Red Cross network urges end to mistreatment of migrants

The world's largest humanitarian network is urging governments to end mistreatment of vulnerable migrants and remove barriers that prevent them from obtaining food, health care and legal services.

The International Federation of Red Cross and Red Crescent Societies said in a report released Tuesday that the shift of government policies toward restriction and control of migrants is creating "a humanitarian crisis."

Francesco Rocca, president of the federation that operates in 191 countries, told a news conference that "all people regardless of immigration status should have access to basic services and humanitarian assistance."

"There is no need to mistreat people," he said. "Preventing access to adequate food, basic health care and legal advice about their rights is completely unacceptable. Everyone has to right to be treated with dignity and respect."

He called the Trump administration's policy of separating migrant parents and children "unacceptable."

Rocca pointed to governments in some parts of the world discouraging and even banning and criminalizing humanitarian assistance to migrants. He also cited armed attacks on boats trying to rescue migrants in the Mediterranean and accusations that humanitarian organizations are colluding with smugglers and endangering lives.

As one example, Italy's hardline Interior Minister Matteo Salvini has launched a crackdown on migration, closing Italy's ports to aid groups that rescue migrants and vowing to renegotiate the terms of European missions in the Mediterranean to prevent migrants from disembarking in Italy.

"This criminalization of compassion is extremely worrying" and goes against century-old standards and norms, Rocca said.

"What's more, the idea that basic assistance or search and rescue somehow acts as a pull factor for migration is simply not true," he said. "People move for reasons that are much more profound than this. People are fleeing wars, violence, food insecurity, the consequences of climate change, and our humanitarian imperative is to support them."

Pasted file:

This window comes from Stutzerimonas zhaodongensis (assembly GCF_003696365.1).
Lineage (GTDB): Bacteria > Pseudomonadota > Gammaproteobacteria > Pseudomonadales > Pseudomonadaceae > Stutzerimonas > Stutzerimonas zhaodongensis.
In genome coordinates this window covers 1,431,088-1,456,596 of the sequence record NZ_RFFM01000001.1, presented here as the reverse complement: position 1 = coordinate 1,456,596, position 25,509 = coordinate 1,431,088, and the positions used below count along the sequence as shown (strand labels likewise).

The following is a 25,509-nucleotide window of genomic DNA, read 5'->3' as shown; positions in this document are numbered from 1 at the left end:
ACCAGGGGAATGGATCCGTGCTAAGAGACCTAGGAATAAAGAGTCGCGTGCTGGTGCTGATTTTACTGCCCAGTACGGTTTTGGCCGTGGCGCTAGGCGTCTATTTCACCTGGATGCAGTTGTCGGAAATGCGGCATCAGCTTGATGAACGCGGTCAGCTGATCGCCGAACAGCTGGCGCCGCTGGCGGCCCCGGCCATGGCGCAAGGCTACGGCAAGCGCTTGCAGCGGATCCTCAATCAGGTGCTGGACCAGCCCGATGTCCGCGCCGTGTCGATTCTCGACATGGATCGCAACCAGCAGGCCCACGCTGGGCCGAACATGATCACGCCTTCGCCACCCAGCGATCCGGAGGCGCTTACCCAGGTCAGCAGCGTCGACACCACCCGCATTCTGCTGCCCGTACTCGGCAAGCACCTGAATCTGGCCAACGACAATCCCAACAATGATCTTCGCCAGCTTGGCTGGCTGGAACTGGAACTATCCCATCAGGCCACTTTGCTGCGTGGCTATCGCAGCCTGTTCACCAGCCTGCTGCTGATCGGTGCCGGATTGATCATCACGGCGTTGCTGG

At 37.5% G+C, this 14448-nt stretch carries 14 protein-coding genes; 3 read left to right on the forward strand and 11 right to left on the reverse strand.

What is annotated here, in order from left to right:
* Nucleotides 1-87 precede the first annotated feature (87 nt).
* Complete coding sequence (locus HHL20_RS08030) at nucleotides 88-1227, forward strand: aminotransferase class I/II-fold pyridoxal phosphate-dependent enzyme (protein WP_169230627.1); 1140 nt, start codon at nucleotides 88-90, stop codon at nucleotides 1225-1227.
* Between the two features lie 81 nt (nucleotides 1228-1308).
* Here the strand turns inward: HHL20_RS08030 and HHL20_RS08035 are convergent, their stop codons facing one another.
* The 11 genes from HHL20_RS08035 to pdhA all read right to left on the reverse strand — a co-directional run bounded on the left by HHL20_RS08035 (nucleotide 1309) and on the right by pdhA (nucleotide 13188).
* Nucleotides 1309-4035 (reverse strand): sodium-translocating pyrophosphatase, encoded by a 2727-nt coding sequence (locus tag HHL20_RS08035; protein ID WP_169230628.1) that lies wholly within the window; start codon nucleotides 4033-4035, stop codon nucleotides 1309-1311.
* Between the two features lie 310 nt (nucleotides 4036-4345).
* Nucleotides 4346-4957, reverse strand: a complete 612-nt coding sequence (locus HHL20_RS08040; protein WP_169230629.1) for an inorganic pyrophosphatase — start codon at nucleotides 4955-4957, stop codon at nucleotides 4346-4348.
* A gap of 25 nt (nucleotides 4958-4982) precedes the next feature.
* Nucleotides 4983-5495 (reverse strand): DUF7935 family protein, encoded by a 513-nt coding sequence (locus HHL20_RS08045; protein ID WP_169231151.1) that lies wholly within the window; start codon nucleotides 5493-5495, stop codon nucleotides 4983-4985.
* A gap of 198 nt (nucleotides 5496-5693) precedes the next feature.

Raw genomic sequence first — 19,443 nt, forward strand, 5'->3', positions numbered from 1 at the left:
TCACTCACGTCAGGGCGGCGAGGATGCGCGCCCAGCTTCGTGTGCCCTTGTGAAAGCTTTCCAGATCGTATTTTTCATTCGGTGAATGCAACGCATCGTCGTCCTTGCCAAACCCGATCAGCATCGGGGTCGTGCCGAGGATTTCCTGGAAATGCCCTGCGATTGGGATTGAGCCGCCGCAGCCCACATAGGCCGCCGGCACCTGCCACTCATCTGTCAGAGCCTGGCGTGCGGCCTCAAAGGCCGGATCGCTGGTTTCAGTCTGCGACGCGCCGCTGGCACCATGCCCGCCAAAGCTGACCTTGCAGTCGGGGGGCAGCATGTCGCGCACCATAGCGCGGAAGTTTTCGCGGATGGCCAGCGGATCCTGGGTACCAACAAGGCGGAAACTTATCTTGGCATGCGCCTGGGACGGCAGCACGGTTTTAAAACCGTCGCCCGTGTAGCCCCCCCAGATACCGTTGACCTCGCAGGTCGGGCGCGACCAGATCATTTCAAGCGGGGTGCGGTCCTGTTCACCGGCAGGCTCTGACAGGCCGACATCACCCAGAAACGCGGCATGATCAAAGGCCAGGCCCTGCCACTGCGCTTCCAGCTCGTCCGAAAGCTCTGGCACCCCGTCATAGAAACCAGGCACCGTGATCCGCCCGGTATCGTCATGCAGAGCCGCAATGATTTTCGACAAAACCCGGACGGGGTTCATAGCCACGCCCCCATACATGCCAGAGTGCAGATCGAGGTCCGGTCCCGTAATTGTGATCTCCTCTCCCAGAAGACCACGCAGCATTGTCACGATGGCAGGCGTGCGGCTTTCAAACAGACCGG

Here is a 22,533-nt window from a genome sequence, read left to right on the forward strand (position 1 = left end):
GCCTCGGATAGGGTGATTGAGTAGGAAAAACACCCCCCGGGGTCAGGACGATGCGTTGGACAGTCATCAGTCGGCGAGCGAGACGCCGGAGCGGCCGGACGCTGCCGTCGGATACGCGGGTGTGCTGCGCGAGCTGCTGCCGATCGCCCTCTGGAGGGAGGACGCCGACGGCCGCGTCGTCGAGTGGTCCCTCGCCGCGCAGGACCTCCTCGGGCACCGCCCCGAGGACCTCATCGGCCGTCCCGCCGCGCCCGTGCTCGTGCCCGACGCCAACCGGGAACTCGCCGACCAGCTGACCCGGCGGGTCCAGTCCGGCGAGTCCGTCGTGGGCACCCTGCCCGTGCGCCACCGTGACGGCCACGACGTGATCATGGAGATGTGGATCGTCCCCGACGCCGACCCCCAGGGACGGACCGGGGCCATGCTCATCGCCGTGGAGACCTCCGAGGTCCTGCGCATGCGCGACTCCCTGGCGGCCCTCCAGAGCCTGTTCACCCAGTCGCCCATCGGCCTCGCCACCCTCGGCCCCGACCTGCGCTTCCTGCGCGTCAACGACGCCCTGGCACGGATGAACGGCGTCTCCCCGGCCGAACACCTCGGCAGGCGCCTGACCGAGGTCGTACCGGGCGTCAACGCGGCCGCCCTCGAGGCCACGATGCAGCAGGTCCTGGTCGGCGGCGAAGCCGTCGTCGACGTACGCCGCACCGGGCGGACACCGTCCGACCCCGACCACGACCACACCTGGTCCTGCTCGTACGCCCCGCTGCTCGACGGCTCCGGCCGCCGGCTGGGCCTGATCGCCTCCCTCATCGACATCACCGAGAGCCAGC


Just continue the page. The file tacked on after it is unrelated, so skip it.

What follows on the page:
The federation's report also cites indirect barriers migrants face that "conspire" to block aid and services to migrants.

"The most significant of these is the often-well-founded fear that accessing health or social services will lead to arrest and eventual detention and deportation," the federation said, stressing that this is especially true when laws or regulations require providers to hand over details of "irregular migrants" to immigration authorities.

Other barriers cited in the report include the high cost of services, language barriers, administrative complexities and discrimination based on nationality, religion, race, sex, income and education level.

The federation said that governments have the power "to substantially reduce barriers."

It called on all countries to change laws and policies in order to "guarantee migrants, irrespective of legal status, effective access to essential services, including emergency and maternal health care, as well as shelter, food and information about their rights."

The federation also urged governments to "ensure humanitarian assistance is never deemed unlawful," ensure that humanitarian organizations can help migrants, and "create firewalls between public services and immigration enforcement."

It said the report's release was timed for this week's final round of negotiations at U.N. headquarters on a new Global Compact for Safe, Orderly and Regular Migration.